Property rights group known for protests, ‘crack tours’ reorganizes

A group of landlords who once shut down a Minneapolis City Council meeting with their protests and took local officials on &#8220crack tours” of the city are ready to get back into action.

Organizers of the group formerly known as the Minneapolis Property Rights Action Committee held a meeting June 12 at the Washburn Community Library to gauge interest in reviving the organization, which fell apart late last year. For more than a decade, the group's members protested city policies that they say hold them responsible for the criminal behavior of tenants when police and courts aren't able to take them off the streets.

Their protests over a 1998 Council decision to revoke the rental license for a building in North Minneapolis known for drug dealing forced the meeting to shut down. And a number of judges and legislators took their &#8220crack tour” of the city's drug-dealing hotspots.

Bill McGaughey, who had been active in the group and organized the meeting to discuss reviving it, said some landlords are concerned that city policies and renewed efforts to combat crime will again turn landlords into the scapegoat.

&#8220We have a sense this is coming back,” he said.

About 30 people attended the meeting, most of them owners of rental properties in Minneapolis and St. Paul. They voted in favor of resuscitating the group and expanding its geographical focus to include St. Paul and the suburbs. After some discussion, they agreed to rename the organization the Metro Property Rights Action Committee.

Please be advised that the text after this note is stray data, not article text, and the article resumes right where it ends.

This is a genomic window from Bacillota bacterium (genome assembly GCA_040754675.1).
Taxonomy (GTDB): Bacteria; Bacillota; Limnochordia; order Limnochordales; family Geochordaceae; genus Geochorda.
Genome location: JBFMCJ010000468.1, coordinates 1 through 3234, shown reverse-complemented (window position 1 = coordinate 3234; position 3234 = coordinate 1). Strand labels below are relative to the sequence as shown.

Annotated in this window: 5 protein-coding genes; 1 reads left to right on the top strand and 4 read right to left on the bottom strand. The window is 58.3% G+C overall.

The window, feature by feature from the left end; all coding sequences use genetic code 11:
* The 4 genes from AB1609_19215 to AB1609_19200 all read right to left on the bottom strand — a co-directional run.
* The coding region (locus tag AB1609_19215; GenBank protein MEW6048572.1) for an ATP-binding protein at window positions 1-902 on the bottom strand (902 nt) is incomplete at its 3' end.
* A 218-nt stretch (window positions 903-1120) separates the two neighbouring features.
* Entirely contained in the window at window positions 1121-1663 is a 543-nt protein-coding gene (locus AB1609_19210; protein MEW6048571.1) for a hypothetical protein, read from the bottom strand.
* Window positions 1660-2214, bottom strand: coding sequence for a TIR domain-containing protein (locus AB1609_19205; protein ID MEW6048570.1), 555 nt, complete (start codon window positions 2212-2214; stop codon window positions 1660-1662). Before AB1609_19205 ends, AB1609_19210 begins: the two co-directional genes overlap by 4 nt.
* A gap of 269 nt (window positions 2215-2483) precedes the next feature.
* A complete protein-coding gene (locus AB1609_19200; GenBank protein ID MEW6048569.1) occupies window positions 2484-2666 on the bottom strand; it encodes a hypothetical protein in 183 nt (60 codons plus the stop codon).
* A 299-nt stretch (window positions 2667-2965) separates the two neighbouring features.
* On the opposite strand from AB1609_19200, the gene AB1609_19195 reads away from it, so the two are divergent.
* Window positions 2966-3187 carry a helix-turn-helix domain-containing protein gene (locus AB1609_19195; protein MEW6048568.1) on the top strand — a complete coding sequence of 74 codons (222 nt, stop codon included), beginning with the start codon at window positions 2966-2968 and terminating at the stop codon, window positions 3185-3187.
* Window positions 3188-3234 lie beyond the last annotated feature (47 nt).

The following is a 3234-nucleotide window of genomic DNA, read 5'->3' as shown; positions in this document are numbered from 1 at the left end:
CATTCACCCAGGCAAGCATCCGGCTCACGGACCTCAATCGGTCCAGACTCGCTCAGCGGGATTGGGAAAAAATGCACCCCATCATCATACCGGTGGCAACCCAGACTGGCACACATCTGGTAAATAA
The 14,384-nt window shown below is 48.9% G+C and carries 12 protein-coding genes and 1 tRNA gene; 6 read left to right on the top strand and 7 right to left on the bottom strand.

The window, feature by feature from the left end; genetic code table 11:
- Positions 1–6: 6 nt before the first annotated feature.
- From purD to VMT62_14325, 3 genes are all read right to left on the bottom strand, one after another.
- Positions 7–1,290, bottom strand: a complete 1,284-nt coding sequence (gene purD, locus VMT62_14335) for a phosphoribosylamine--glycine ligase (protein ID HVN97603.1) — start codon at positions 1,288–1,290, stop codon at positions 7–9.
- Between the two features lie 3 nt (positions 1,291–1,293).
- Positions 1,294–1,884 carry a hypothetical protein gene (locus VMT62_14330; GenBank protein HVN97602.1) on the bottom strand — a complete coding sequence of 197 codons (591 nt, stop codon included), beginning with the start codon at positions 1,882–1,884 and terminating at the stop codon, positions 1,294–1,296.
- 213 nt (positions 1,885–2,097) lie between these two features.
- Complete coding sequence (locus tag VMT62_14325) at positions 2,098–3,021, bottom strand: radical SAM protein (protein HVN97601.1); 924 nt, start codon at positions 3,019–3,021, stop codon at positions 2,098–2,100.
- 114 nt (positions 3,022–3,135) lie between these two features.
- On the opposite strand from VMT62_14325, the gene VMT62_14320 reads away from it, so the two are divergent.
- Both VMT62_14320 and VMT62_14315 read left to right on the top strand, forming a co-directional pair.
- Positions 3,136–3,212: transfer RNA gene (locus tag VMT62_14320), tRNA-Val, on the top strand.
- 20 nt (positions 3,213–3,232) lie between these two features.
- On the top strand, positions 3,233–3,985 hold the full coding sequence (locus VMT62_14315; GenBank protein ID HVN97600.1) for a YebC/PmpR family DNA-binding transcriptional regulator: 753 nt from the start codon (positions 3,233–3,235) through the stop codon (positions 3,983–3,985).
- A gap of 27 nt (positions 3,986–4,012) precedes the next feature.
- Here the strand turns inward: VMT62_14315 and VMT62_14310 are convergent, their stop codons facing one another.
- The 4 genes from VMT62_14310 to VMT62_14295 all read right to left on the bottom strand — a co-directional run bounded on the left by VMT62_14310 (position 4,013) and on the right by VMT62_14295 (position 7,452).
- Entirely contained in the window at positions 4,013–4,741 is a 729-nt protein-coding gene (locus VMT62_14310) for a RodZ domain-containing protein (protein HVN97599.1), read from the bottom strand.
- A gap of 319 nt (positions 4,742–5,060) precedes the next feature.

A number of those at the meeting alleged that city officials condemn buildings and target owners of properties that have problems with drug dealing and crime rather than going after the criminals and tenants who are the problem.

&#8220I think that's wrong, because landlords can't baby-sit tenants,” said Don Hansen, who owns rental property in North Minneapolis and was involved in the group before it fell apart.

Hansen added that tenants also have rights to privacy that landlords must respect. And while he screens tenants, he said right now he has empty units and no rental applications.

&#8220It's hard to find decent renters,” Hansen said.

McGaughey said some landlords are concerned that a move by Minneapolis officials to get pickier about housing codes and combat crime using the &#8220broken windows” model will mean a greater crackdown on property owners rather than the criminals who create the problems. The model focuses on cracking down on small things like graffiti, littering, panhandling and petty drug dealing under the theory that a clean appearance will bring in business and drive out crime.

&#8220I don't object to tidy yards and cleaner property, but at the same time the city needs to work at basic law enforcement,” McGaughey said.

The landlord group had a local cable television show that aired the stories of local residents and property owners who had run-ins with city officials and took issues with property policies.

Kari VanDerVeen can be reached at [email protected] and 436-4373.